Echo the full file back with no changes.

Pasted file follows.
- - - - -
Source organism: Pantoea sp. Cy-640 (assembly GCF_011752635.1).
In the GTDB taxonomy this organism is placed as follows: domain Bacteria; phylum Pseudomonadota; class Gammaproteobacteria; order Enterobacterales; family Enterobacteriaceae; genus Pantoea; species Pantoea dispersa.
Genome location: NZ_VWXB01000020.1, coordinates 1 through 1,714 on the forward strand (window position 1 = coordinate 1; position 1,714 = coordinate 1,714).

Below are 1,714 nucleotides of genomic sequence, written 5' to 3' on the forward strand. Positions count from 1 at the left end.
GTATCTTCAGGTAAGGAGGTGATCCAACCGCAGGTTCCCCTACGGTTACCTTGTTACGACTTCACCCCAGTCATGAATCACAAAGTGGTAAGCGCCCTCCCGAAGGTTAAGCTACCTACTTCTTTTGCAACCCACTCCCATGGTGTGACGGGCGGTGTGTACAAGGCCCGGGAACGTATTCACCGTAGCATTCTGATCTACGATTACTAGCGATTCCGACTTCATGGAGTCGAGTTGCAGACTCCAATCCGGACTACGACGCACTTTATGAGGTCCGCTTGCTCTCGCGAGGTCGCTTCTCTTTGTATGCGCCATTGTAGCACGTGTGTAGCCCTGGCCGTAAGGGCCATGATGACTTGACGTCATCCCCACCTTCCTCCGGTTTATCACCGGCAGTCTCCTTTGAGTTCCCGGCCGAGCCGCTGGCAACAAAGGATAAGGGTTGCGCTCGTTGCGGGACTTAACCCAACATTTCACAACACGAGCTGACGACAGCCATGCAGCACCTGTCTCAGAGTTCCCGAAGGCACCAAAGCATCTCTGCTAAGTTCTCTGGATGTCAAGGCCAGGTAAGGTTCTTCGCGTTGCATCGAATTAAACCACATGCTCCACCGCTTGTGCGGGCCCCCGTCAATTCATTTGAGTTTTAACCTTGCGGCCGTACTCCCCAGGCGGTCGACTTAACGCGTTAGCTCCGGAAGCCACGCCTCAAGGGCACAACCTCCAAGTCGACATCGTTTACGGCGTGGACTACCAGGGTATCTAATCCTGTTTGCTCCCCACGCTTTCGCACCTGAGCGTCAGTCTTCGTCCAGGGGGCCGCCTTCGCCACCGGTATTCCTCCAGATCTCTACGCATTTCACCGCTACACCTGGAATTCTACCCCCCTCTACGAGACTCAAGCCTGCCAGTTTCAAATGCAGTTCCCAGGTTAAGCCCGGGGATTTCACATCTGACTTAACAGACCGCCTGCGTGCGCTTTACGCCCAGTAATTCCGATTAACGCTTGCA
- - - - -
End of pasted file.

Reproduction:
Source organism: Pantoea sp. Cy-640 (assembly GCF_011752635.1).
In the GTDB taxonomy this organism is placed as follows: domain Bacteria; phylum Pseudomonadota; class Gammaproteobacteria; order Enterobacterales; family Enterobacteriaceae; genus Pantoea; species Pantoea dispersa.
Genome location: NZ_VWXB01000020.1, coordinates 1 through 1,714 on the forward strand (window position 1 = coordinate 1; position 1,714 = coordinate 1,714).

Below are 1,714 nucleotides of genomic sequence, written 5' to 3' on the forward strand. Positions count from 1 at the left end.
GTATCTTCAGGTAAGGAGGTGATCCAACCGCAGGTTCCCCTACGGTTACCTTGTTACGACTTCACCCCAGTCATGAATCACAAAGTGGTAAGCGCCCTCCCGAAGGTTAAGCTACCTACTTCTTTTGCAACCCACTCCCATGGTGTGACGGGCGGTGTGTACAAGGCCCGGGAACGTATTCACCGTAGCATTCTGATCTACGATTACTAGCGATTCCGACTTCATGGAGTCGAGTTGCAGACTCCAATCCGGACTACGACGCACTTTATGAGGTCCGCTTGCTCTCGCGAGGTCGCTTCTCTTTGTATGCGCCATTGTAGCACGTGTGTAGCCCTGGCCGTAAGGGCCATGATGACTTGACGTCATCCCCACCTTCCTCCGGTTTATCACCGGCAGTCTCCTTTGAGTTCCCGGCCGAGCCGCTGGCAACAAAGGATAAGGGTTGCGCTCGTTGCGGGACTTAACCCAACATTTCACAACACGAGCTGACGACAGCCATGCAGCACCTGTCTCAGAGTTCCCGAAGGCACCAAAGCATCTCTGCTAAGTTCTCTGGATGTCAAGGCCAGGTAAGGTTCTTCGCGTTGCATCGAATTAAACCACATGCTCCACCGCTTGTGCGGGCCCCCGTCAATTCATTTGAGTTTTAACCTTGCGGCCGTACTCCCCAGGCGGTCGACTTAACGCGTTAGCTCCGGAAGCCACGCCTCAAGGGCACAACCTCCAAGTCGACATCGTTTACGGCGTGGACTACCAGGGTATCTAATCCTGTTTGCTCCCCACGCTTTCGCACCTGAGCGTCAGTCTTCGTCCAGGGGGCCGCCTTCGCCACCGGTATTCCTCCAGATCTCTACGCATTTCACCGCTACACCTGGAATTCTACCCCCCTCTACGAGACTCAAGCCTGCCAGTTTCAAATGCAGTTCCCAGGTTAAGCCCGGGGATTTCACATCTGACTTAACAGACCGCCTGCGTGCGCTTTACGCCCAGTAATTCCGATTAACGCTTGCA